Incorporating Backstory as a Player

February 21, 2018

As a player, I write long detailed backstories and revel in them. Then I’m put in a group of strange characters and I have to somehow bring that backstory to life, while simultaneously battling enemies, making deals, and trying not to die.  It’s difficult to decide how exactly to portray backstory. It’s important to have that backstory for yourself, but a lot of backstories are really cool — we want people to know the tortured details of our past, and how they relate to our motivations. Everyone has a story, and, done well, that story can unfold over the course of the campaign in a way that is satisfying for everyone. 

The most important thing is not to let your backstory get in the way of your role playing. I have seen characters before whose backstory was so tragic that they couldn’t look at people, or never spoke, or refused to go outside. Or they have such a deep dark secret that they never get close to anyone or leave a room or situation when the conversation turns personal. That sort of character trait is cool and melodramatic in theory, but in practice, it prevents other people from interacting with you, and gets on their nerves. Good role playing is about give and take–if your character refuses to engage, neither you nor your party members are going to get anything out of it. You can still be reluctant to engage, but you have to allow yourself to be drawn out to some degree.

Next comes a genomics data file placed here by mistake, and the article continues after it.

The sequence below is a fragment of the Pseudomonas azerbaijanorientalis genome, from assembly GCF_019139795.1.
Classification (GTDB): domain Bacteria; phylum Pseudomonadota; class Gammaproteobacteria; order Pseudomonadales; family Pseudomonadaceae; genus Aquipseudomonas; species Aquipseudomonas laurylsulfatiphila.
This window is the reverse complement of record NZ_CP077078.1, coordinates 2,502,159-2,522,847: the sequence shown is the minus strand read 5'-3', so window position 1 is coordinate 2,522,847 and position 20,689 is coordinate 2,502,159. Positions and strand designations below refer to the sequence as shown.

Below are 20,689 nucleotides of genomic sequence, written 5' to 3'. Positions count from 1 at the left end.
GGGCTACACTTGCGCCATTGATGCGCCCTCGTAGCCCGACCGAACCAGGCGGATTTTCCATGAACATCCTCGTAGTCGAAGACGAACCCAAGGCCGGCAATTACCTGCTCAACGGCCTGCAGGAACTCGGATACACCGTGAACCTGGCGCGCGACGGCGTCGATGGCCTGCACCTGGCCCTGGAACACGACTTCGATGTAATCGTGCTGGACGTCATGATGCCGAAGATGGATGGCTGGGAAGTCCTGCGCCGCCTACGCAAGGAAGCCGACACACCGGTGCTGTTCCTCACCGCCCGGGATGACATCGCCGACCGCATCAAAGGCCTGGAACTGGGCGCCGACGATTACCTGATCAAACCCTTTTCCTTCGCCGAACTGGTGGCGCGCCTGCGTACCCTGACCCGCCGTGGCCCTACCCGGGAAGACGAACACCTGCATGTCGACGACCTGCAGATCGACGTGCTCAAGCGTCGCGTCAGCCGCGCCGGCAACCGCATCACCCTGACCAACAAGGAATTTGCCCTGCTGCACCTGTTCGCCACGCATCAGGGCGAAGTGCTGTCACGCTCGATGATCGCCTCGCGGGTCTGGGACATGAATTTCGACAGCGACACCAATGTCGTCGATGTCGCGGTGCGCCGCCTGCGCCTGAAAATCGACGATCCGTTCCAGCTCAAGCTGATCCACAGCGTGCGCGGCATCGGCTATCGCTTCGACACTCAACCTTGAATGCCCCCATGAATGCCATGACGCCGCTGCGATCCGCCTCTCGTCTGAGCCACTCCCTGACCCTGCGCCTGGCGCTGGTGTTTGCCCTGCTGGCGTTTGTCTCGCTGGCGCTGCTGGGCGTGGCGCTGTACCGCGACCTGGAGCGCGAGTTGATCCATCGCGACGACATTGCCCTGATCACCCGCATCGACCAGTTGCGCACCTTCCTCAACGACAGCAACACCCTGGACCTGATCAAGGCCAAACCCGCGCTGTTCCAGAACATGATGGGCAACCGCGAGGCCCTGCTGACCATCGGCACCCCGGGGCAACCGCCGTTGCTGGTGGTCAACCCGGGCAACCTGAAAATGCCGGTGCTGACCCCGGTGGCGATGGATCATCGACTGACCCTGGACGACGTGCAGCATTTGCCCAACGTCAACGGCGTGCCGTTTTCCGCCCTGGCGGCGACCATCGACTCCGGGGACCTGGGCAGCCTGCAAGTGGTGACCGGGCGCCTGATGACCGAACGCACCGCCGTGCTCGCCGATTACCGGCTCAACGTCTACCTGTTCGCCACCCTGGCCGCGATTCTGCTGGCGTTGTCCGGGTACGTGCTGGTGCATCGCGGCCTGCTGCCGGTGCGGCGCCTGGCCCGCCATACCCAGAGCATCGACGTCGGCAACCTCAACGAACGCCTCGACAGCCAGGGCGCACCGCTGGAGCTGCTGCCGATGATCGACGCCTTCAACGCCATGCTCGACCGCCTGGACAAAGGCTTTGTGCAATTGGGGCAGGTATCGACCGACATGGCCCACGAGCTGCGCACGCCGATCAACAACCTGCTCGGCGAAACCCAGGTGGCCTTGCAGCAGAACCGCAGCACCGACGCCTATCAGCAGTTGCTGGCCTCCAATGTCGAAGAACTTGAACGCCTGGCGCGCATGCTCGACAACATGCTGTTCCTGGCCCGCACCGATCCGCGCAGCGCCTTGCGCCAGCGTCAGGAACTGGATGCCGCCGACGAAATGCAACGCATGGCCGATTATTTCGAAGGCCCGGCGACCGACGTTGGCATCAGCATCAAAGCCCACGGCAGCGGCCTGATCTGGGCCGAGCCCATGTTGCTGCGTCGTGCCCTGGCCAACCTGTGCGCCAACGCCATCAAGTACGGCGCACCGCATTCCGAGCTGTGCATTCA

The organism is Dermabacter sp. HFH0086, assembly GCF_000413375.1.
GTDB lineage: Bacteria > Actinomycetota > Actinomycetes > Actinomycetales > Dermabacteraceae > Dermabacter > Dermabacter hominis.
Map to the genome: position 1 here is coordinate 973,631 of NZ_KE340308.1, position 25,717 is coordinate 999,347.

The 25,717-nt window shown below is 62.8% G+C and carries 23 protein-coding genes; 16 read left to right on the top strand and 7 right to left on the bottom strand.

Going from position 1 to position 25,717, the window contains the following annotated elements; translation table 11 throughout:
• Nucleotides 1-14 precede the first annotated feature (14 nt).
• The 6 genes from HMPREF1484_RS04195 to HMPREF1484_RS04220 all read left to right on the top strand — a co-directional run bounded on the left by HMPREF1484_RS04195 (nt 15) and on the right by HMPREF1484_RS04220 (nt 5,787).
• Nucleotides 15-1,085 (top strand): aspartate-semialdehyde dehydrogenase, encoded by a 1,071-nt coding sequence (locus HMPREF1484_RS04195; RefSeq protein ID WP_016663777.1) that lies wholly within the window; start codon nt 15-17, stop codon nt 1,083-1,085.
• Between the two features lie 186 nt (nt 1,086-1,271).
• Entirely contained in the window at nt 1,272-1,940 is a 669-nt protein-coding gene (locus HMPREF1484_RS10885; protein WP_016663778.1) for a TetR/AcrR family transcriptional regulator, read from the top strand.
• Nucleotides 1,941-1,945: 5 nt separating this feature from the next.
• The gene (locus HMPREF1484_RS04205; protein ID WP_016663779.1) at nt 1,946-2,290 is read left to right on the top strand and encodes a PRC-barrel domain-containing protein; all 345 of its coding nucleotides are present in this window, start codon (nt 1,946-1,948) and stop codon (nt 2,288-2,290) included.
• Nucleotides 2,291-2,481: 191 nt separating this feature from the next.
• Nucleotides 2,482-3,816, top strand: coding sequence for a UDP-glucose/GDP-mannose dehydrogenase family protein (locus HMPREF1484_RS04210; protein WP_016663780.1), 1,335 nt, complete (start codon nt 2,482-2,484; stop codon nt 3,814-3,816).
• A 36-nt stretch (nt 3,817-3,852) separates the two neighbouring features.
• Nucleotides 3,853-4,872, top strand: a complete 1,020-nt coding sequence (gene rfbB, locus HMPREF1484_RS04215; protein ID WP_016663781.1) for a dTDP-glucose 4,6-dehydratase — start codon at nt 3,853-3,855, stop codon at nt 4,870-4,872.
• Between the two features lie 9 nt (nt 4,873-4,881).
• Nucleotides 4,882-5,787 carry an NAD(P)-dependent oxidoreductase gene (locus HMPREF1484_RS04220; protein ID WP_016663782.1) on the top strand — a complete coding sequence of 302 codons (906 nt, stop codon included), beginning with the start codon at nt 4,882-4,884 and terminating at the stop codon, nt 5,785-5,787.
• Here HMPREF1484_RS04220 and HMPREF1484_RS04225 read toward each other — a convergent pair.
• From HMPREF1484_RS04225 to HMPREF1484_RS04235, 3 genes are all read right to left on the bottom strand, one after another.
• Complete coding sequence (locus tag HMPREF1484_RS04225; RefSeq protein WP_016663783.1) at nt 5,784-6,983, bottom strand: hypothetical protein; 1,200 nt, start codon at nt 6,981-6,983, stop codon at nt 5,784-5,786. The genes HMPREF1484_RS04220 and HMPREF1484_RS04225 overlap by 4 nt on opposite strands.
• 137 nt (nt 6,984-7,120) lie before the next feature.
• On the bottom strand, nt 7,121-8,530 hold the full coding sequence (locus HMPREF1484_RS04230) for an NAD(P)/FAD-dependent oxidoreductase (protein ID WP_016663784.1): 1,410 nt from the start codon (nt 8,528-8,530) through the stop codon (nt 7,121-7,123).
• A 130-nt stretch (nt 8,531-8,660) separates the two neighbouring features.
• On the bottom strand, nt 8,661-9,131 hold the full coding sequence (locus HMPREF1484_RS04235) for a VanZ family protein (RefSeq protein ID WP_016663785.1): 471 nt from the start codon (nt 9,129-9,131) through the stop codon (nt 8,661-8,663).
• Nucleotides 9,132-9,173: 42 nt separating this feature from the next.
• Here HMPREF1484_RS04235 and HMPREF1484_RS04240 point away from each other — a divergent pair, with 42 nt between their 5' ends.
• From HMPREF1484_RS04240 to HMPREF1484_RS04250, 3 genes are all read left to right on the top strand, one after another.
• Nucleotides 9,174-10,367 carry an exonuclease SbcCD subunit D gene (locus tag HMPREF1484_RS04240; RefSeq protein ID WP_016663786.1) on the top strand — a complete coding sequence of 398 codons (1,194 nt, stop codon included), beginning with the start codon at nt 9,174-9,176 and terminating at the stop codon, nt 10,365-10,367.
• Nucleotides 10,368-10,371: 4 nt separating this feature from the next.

If you have a dark secret, expect it to come out at some point. Take it one step further–PLAN on it. Having a dark secret that haunts you, or a twist in your goals that the party doesn’t know about, or something you are on the run 

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